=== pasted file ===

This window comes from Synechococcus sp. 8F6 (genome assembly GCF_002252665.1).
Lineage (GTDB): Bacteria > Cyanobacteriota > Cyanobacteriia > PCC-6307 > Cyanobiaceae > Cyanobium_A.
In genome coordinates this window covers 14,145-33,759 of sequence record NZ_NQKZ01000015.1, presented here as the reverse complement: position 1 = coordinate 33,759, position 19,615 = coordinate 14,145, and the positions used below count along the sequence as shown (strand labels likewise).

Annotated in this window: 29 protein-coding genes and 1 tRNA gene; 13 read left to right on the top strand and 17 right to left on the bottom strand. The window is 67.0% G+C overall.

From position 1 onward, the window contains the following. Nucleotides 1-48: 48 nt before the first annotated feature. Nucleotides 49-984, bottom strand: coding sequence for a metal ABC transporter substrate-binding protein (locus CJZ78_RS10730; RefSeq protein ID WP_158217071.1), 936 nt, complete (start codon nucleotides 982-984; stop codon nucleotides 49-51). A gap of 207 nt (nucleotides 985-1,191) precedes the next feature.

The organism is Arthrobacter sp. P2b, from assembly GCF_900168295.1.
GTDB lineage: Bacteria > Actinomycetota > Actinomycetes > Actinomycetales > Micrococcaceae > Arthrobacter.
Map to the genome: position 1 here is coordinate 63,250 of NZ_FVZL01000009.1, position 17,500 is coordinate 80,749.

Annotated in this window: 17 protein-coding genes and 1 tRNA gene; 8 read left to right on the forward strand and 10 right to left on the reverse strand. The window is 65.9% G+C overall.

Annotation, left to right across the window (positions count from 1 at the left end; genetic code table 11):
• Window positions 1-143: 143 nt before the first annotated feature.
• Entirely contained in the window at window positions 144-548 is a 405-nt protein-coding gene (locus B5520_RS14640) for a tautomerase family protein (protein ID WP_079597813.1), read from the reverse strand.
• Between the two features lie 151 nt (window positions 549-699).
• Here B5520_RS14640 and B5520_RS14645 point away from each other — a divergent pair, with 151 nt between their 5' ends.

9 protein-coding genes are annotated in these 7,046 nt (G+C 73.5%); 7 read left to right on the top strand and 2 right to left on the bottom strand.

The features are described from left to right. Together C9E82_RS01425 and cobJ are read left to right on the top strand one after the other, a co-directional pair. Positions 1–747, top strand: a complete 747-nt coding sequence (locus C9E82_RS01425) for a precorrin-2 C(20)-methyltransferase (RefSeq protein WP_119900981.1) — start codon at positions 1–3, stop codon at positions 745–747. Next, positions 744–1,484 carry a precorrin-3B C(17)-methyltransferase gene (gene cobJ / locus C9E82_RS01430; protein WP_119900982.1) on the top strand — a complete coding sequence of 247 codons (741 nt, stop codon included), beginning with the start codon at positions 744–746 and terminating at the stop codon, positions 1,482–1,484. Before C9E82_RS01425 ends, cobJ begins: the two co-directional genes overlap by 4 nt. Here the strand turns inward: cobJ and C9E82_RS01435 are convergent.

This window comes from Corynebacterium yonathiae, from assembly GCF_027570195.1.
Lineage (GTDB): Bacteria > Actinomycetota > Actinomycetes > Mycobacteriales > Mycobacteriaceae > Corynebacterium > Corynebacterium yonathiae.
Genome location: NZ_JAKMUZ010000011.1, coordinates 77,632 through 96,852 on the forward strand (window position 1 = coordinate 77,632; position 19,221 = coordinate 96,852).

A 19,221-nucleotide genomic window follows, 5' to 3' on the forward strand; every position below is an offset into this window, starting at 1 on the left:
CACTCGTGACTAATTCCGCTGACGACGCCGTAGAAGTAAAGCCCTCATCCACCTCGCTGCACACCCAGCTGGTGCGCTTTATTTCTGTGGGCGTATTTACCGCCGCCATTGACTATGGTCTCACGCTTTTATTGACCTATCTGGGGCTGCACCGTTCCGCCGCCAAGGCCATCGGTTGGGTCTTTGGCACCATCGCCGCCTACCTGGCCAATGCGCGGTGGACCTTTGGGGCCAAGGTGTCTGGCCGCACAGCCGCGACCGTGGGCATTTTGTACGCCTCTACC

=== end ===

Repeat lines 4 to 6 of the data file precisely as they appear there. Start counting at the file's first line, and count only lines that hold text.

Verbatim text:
Annotated in this window: 29 protein-coding genes and 1 tRNA gene; 13 read left to right on the top strand and 17 right to left on the bottom strand. The window is 67.0% G+C overall.

From position 1 onward, the window contains the following. Nucleotides 1-48: 48 nt before the first annotated feature. Nucleotides 49-984, bottom strand: coding sequence for a metal ABC transporter substrate-binding protein (locus CJZ78_RS10730; RefSeq protein ID WP_158217071.1), 936 nt, complete (start codon nucleotides 982-984; stop codon nucleotides 49-51). A gap of 207 nt (nucleotides 985-1,191) precedes the next feature.

The organism is Arthrobacter sp. P2b, from assembly GCF_900168295.1.